SAN FRANCISCO, Calif. (KRON) – Vaccination cards will likely become a part of everyday life, especially when it comes to admissions to indoor events like shows, concerts, or sports games.
With these requirements, fake vaccine cards have already appeared for sale on online platforms like eBay and Twitter.
Now the FBI is cracking down, saying it will prosecute the distribution of forgeries as a federal crime but they’re not the only ones stepping in to limit forgeries.
In addition, 45 attorney generals across the country, including ours here in California, recently sent a letter to the CEO’s of Twitter, eBay, and Shopify asking that these companies monitor and not allow sales of these fake vaccine cards on their platforms.
As California continues to reopen, many indoor events will require proof of vaccination or a negative test, putting more pressure on those not vaccinated to get the shot.
Whether they can’t get an appointment or they’re hesitant to get the vaccine altogether, we’re likely to see people use fake vaccination cards.
UCSF infectious disease expert, Dr. Peter Chin-Hong, says those attempting to use fake vaccine cards are ultimately only hurting themselves.
“I’m really really worried not just because of liability from a financial or prosecution perspective or liability in other ways but really as a personal risk of getting COVID at a time when covid is much more serious than one year ago with the new variants,” Chin-Hong said.
Already fake vaccine cards have popped up on some online platforms for sale and federal and state authorities are now preparing to crack down on forged cards.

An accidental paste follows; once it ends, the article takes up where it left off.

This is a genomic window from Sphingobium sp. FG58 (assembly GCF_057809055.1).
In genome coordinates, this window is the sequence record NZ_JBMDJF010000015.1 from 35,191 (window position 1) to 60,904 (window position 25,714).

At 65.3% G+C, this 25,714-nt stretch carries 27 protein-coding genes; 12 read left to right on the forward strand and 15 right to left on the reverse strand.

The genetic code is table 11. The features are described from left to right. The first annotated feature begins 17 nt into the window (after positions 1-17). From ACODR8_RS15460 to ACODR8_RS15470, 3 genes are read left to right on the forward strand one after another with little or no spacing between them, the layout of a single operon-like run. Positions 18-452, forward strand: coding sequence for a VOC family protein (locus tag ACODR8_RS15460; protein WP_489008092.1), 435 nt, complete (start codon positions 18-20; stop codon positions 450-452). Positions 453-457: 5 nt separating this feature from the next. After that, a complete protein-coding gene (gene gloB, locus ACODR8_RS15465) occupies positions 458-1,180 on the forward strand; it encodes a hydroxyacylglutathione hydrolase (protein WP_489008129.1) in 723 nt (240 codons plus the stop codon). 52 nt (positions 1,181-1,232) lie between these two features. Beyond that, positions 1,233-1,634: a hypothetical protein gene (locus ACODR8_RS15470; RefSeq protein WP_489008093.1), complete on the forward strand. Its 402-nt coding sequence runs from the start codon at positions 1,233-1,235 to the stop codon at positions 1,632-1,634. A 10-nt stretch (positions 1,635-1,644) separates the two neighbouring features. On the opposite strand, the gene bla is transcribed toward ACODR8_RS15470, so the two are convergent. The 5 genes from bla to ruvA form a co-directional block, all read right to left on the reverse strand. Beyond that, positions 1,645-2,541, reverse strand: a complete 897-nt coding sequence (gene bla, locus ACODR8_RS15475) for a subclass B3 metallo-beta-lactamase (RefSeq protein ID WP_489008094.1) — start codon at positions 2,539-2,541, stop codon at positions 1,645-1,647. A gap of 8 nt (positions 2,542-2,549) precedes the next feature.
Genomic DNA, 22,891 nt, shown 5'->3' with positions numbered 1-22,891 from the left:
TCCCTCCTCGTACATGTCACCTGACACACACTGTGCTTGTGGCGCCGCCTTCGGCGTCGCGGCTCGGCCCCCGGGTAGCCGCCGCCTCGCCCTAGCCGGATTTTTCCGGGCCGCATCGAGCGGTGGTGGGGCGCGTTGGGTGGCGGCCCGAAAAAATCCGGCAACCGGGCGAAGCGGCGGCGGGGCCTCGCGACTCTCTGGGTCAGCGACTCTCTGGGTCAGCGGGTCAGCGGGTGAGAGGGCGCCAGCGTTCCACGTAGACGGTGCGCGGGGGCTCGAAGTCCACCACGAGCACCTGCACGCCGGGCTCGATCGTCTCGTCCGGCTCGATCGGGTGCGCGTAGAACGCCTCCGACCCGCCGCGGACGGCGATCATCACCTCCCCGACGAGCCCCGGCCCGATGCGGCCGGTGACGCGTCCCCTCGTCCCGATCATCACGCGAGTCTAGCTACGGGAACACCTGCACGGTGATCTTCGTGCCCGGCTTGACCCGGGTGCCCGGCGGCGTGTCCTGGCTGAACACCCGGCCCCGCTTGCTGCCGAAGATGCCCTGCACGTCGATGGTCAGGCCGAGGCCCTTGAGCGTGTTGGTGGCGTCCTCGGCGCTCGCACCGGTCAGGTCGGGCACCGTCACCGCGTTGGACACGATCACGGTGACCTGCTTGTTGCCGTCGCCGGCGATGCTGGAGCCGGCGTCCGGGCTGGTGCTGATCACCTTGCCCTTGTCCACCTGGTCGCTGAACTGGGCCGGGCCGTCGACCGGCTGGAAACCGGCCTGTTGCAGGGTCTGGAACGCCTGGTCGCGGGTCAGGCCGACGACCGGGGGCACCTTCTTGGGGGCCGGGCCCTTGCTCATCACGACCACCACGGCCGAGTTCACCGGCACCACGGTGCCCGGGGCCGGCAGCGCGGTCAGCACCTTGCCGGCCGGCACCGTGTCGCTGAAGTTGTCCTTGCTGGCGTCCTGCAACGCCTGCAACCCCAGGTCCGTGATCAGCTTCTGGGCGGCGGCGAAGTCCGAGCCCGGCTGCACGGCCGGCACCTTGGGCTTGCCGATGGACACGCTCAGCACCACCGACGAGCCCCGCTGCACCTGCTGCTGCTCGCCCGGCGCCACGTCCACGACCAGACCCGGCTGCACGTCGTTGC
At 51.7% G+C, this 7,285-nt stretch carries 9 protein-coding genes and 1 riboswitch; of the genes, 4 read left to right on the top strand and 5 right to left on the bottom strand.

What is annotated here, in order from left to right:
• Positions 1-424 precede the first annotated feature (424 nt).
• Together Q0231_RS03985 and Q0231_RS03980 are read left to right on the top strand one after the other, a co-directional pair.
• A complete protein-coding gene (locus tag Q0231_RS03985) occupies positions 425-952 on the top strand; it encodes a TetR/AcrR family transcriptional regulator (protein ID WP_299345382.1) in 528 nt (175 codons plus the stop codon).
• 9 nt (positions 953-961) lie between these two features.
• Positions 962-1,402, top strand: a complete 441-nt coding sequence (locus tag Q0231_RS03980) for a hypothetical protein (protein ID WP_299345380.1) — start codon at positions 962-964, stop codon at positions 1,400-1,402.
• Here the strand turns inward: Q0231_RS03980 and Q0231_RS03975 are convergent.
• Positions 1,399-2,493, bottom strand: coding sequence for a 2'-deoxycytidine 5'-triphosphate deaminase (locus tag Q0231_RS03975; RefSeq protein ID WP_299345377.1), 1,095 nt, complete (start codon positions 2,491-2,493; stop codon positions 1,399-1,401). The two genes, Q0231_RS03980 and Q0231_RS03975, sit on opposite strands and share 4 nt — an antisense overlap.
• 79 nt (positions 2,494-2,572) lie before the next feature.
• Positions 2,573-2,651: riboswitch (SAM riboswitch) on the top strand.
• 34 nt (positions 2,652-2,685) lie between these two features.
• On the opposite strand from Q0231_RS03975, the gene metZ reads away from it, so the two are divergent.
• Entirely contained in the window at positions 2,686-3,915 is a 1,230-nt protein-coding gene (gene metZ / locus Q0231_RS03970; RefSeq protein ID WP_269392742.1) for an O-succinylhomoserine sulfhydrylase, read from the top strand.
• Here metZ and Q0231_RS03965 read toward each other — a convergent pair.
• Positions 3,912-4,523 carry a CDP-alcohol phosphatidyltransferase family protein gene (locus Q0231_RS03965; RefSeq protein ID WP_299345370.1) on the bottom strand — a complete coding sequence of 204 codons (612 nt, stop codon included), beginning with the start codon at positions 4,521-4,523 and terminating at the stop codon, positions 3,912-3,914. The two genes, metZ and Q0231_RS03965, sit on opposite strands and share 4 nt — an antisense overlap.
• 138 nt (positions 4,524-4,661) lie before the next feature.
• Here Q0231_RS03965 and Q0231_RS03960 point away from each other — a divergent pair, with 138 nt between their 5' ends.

In a statement to KRON4 on Wednesday, a department of justice spokesperson said:
“False and deceptive marketing and sales of these fake COVID vaccine cards on popular websites like eBay, Twitter, and Shopify only slow the progress of protecting Californians and all Americans from the virus. We urge these companies to take immediate action to prevent their platforms from being used to commit these deceptive acts.”
The FBI also issued a warning that it is illegal to sell or buy fraudulent coronavirus
vaccination cards and it will prosecute the distribution of forgeries as a federal crime.
For venues, this will become similar to another form of identification they have to verify but the general manager of DNA Lounge in San Francisco, Devon Dossett, says that might be difficult to do since the paper cards can easily be manipulated.
“If that’s what we have to do, we’ll do it. I don’t think it’s going to work out the way they hope it is,” Dossett said.
However, Dossett believes lack of vaccinations won’t be a large concern for the city.
“The bulk of San Francisco and Bay Area residents are getting vaccinated. We are way ahead of the curve,” Dossett said.
There’s also been talks about verifying vaccination records digitally but some worry that will become an issue of equity.